The European Food Safety Authority has concluded that a recent study didn't provide sufficient evidence to change legislation on BPA.
In a recent statement, the European Food Safety Authority’s (EFSA) AFC Panel concluded that a recent study on the effects of bisphenoal A in the [Journal of the American Medical Association]** did not necessitate establishing new safety levels of the chemical. The Authority stated the following:
**European Food Safety Authority’s AFC Panel has issued a further scientific opinion on a specific aspect of the chemical bisphenol A (BPA), concerning its elimination from the body and how that relates to the risk assessment of BPA for humans.
The aim was to take into account recent data and consider any implications for the existing EFSA advice on BPA set out in its 2006 opinion, which concluded that exposure to BPA is well below the Tolerable Daily Intake (TDI). People are exposed to BPA which may be present in food through its use in certain food contact materials such as baby bottles and cans.
The conclusions of the panel are that after exposure to BPA, the human body rapidly metabolises and eliminates the substance. This represents an important metabolic difference compared with rats. EFSA will continue to closely monitor scientific findings regarding BPA and any related health effects.
The AFC Panel, in its final session, took into account the previous and the most recent information and data available on the way that BPA and related substances are handled in the human body. The panel concluded that the exposure of the human foetus to BPA would be negligible because the mother rapidly metabolises and eliminates BPA from her body.
The scientists also concluded that newborns are similarly able to metabolise and eliminate BPA at doses below one milligram per kilogram of bodyweight per day. This implies that newborns could effectively clear BPA at levels far in excess of the TDI of 0.05 mg/kg bw set by the panel, and therefore its 2006 risk assessment remains valid.
The panel considered the significant differences between humans and rodents, such as the fact that people metabolise and excrete BPA far more quickly than rodents. This body of evidence further limits the relevance of low-dose effects of BPA reported in some rodent studies used for human risk assessment.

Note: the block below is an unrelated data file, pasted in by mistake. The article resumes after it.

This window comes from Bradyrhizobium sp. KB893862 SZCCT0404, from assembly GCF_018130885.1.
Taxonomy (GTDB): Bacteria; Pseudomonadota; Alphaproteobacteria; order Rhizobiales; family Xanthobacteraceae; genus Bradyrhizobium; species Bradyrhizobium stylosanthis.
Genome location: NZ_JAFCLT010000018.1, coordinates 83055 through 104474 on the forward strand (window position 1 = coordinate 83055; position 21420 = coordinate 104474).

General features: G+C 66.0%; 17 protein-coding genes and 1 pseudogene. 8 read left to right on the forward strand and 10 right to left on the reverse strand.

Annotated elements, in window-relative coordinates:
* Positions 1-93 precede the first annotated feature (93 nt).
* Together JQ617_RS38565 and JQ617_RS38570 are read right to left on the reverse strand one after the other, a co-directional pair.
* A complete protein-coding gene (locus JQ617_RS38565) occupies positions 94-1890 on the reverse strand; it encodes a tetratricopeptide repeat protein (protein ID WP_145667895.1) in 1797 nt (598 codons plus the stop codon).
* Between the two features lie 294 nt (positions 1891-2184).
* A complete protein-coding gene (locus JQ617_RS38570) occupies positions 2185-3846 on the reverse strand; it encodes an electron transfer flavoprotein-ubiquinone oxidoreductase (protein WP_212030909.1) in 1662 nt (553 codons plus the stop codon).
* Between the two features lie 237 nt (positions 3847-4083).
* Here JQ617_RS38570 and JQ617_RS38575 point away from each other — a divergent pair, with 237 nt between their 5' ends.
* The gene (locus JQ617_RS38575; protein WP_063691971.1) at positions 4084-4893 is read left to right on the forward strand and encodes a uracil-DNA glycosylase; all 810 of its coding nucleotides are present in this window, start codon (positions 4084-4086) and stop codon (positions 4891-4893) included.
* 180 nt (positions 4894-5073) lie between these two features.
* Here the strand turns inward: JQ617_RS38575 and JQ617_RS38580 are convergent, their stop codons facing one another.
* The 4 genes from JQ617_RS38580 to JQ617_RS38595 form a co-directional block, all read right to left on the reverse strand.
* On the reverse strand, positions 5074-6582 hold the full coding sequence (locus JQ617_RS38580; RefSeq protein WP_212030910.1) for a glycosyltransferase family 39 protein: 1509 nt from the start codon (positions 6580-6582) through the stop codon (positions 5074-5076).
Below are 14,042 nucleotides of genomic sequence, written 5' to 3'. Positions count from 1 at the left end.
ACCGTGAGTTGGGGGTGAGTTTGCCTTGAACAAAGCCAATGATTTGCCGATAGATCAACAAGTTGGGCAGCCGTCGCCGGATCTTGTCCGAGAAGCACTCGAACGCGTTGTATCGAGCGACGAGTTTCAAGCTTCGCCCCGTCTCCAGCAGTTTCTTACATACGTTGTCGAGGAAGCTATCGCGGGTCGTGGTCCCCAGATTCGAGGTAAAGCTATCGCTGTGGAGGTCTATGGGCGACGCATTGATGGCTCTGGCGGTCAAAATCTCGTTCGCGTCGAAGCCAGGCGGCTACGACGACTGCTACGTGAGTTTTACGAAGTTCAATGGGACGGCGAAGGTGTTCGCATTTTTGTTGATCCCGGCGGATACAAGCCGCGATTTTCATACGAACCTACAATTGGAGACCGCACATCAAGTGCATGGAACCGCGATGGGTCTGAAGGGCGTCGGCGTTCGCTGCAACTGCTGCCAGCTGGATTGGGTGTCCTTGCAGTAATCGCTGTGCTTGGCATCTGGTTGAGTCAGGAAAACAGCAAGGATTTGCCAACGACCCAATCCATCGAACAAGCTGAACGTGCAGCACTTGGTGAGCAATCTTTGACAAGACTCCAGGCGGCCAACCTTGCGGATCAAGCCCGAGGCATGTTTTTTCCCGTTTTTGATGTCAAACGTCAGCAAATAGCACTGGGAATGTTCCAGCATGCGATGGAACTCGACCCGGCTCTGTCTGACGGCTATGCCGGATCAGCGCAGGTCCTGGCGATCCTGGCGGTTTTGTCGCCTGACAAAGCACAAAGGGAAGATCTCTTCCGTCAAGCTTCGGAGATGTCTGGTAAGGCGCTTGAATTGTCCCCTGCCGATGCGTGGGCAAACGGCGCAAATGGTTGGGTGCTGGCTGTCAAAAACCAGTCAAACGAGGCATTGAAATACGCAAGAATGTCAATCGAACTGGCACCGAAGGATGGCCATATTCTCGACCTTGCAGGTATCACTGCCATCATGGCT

In its previous risk assessment, the panel derived a TDI of 0.05 mg/kg bodyweight based on the no-observed-adverse-effect level (NOAEL) of five milligram/kg bodyweight/day for effects in rats and included an uncertainty factor of 100. In this latest assessment, the panel concluded that this TDI provides a sufficient margin of safety for the protection of the consumer, including foetuses and newborns.
EFSA took note of the US National Toxicology Program’s draft brief on BPA and of the Canadian government’s recent Draft Screening Assessment on BPA, which took into account findings from the low-dose studies, notably with respect to neurodevelopmental toxicity, though both pointed out that these studies were limited in rigour, consistency and biological plausibility.
EFSA also took into account the recent report published by one of the institutes of the European Commission’s Joint Research Centre (EC, 2008), which concluded that due to the low confidence in the reliability of the developmental neurotoxicity studies and the lack of consistency in the results of behavioural testing, no conclusions can be drawn from these studies. This opinion is similar to that of EFSA in 2006.
EFSA is equally aware of the report of the [Norwegian Scientific Committee for Food Safety], (VKM, 2008), which concluded that the findings did not provide sufficient evidence for setting a robust lower NOAEL than the current NOAEL set by EFSA at 5 mg/kg body weight/day.
This article was first published
in Water Innovation.